1.4.12 For patients (adults and children) who have sustained a head injury with no other indications for a CT head scan and who are having warfarin treatment, perform a CT head scan within 8 hours of the injury.
The challenge you may have in hospital is the unwitnessed falls where staff attend having heard a bang, or the patient who attends the ED having been found on the floor. Especially if the patient is taking warfarin, any suspicion of a head injury these days warrants a CT. This may seem excessive, but the research supports a low threshold for CT scans in this patient cohort due to the substantially increased risk (9). In a patient with GCS 15 and no neurological symptoms, the adverse event rate may be as low as 2.7%, but that is still 1 in 40 patients.
Once satisfied that you do or do not need to undertake investigation for a head injury, it is worth considering whether a fracture may be present. Fractures of the neck of femur carry a high mortality rate (10).
A patient who was previous mobile but is now unable to mobilise should prompt assessment for an occult fracture following a comprehensive musculoskeletal assessment. Similarly, a patient use is unable to move part of their body should prompt assessment in that area. Remember that 3-5% of falls result in fractures (11, 12)
The first important point to make is to beware of labelling someone as having had a “mechanical fall”. Elderly patients may look to rationalise the events according to what they think might have happened.
In the acute setting, you may not have the time to go through everything related to the fall. However, you can start the process by simply highlighting likely risk factors or someone who may be at increased risk of falls.
NICE recommend (21):
Multifactorial assessment may include the following:
identification of falls history
assessment of gait, balance and mobility, and muscle weakness
assessment of osteoporosis risk
assessment of the older person’s perceived functional ability and fear relating to falling
assessment of visual impairment
assessment of cognitive impairment and neurological examination
assessment of urinary incontinence
assessment of home hazards
cardiovascular examination and medication review
Your questioning into the exact events may elicit more than just “I think I tripped”. There may be some intrinsically medical factors involved. The person falling may not be able to tell you what they tripped on. If they can’t remember, especially if they don’t remember the event of falling or landing on the ground then it suggests that their consciousness has been impaired.
There may be associated pre-syncopal symptoms such a feeling of light-headedness or dizziness. Dizziness itself may relate to vertiginous symptoms and can be difficult to differentiate between the two. It would be more likely to happen after mobilising for a short period and there may be a history of postural symptoms on standing.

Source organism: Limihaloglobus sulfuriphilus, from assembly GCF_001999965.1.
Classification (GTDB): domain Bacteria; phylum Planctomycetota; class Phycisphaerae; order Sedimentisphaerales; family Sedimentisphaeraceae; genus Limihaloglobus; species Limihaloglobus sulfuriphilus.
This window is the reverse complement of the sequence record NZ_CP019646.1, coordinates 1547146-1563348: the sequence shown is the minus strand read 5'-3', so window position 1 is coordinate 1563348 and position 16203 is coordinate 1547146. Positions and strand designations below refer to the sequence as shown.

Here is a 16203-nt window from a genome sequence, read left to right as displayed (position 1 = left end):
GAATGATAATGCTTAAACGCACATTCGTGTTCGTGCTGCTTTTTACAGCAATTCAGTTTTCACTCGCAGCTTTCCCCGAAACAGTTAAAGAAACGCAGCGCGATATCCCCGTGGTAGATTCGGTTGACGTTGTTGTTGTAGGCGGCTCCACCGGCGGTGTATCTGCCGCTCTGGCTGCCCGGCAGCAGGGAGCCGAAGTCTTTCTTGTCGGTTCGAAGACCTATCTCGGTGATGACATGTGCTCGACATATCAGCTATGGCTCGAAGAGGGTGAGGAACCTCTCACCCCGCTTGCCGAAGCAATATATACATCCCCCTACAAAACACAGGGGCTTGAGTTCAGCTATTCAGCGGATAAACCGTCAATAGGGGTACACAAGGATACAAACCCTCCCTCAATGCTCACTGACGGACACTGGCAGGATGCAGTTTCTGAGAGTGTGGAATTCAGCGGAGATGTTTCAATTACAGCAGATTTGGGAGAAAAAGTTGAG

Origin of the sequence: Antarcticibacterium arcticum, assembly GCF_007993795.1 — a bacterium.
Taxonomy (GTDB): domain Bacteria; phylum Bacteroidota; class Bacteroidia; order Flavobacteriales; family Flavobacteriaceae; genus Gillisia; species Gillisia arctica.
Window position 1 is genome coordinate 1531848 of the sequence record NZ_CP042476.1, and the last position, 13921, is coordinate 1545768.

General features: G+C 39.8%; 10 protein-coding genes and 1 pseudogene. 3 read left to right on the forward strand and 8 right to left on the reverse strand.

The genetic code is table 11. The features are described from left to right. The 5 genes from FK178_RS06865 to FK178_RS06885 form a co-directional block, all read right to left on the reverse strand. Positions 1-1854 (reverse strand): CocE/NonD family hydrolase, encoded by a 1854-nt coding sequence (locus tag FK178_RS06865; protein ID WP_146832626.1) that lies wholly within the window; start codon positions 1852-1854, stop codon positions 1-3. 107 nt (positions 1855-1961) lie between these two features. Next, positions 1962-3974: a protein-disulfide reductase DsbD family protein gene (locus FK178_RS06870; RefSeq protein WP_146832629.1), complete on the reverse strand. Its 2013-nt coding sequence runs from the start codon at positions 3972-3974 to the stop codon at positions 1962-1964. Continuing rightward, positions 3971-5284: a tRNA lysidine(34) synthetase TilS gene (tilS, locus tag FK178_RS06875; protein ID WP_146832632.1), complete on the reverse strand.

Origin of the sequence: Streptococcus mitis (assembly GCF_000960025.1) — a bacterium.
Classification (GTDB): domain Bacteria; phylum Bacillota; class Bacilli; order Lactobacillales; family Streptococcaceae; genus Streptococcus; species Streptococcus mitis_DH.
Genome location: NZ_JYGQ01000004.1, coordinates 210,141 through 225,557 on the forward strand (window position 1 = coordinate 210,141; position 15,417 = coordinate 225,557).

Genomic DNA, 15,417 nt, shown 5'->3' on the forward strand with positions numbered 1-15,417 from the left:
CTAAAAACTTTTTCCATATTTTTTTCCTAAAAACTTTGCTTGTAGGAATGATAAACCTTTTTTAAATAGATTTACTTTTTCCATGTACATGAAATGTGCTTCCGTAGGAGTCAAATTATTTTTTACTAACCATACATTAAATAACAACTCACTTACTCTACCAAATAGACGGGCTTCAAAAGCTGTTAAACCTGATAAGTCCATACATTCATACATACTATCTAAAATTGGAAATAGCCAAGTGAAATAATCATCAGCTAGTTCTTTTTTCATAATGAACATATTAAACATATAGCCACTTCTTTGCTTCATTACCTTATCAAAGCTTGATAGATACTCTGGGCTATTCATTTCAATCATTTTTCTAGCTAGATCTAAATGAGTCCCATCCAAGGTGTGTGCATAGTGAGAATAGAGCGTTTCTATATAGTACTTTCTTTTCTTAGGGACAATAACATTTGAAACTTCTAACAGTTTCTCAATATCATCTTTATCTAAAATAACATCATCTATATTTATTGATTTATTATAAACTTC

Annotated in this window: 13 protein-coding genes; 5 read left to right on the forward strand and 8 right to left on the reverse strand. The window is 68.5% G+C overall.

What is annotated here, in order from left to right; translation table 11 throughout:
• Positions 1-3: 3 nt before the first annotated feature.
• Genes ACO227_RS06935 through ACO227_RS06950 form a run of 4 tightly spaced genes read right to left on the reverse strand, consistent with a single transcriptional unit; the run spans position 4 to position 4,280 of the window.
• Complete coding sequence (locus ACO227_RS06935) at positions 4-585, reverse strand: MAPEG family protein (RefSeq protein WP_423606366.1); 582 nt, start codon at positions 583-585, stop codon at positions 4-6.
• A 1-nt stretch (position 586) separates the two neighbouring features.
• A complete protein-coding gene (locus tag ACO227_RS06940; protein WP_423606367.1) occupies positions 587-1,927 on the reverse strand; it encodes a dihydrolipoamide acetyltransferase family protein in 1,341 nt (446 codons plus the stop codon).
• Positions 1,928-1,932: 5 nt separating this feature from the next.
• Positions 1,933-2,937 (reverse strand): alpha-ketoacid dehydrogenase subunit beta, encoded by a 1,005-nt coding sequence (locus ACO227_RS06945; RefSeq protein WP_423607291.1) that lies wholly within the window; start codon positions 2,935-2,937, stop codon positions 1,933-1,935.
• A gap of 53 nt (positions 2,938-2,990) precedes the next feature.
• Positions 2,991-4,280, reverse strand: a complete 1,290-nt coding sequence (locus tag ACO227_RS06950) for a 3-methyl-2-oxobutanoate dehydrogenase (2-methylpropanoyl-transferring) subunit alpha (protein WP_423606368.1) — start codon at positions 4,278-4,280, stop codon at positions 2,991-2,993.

The collapse may be associated with certain activities such as defecation or urination.
A lack of these preceding symptoms and a sudden, unexpected collapse should make you consider a cardiac cause, in particular an arrhythmia as the cause. These are more likely in those with existing structural heart disease or previous MIs.
Some medications may contribute to syncopal episodes and certainly in hospital, you may find a low-normal blood pressure and concomitant anti-hypertensive therapy.
Certain medication are classically associated with the risks of falling including anti-hypertensive agents and hypnotic agents such as benzodiazepines (13). Polypharmacy, regardless of the combination, increases the risk of falls (14). A not exhaustive grouped list with some examples includes:
- Benzodiazapines (diazepam, lorazepam, temazepam, nitrazepam)
- Anti-depressants (amitriptyline, fluoxetine, citalopram, sertraline)
- Anti-psychotics (olanzapine, haloperidol)
- Anti-epileptics (phenytoin, carbamazepine)
- Anti-cholinergics (oxybutynin)
- Sedative agents (zopiclone)
- Cardiovascular medications (any anti-hypertensives, beta-blockers, nitrates, diuretics, digoxin)
As Josh mentions, some of these medications may have been commenced in good faith when the patient was at a better level of health. However, now the patient is older and at a reduced functional level may not have the same need for the stricter therapeutic targets. If you are in doubt as to what is appropriate then it is worth discussing the therapeutic aims of treatments with your seniors.
Nocturia has been found to have an odds ratio of 1.95 for falls, increasing the risk potentially two-fold (6) and urinary symptoms may be implicated in a significant number of falls (15).
Patients will do whatever they can to avoid becoming incontinent. This may lead patients to engaging is riskier behaviour when mobilising to the toilet. This has issues both at home and in hospital.
At home, bathrooms are conveniently designed to include lots of solid objects close to one another at a height likely to be collided with when falling. In hospital, a patient who gets up to visit the toilet may already be catheterised and trip over the catheter tubing or be tethered to the bed by it. The patient will be in an unfamiliar environment with extra obstacles that can cause fall. Remember in the setting of postural hypotension, it is often when patients reach the bathroom that they suffer the full effect and collapse, not always immediately after standing.
Poor mobility and the use of walking aids is associated with increased risk of falls (2-4, 6). It may seem counter-intuitive that a walking aid which is being use to help with mobility may increase the risk of falls but they may be used or sized incorrectly for the patient. Patients may have started using a stick that was sized for their spouse that is too short or long. I have certainly witnessed patients using walking frames by lifting them up to carry and putting down when they finish.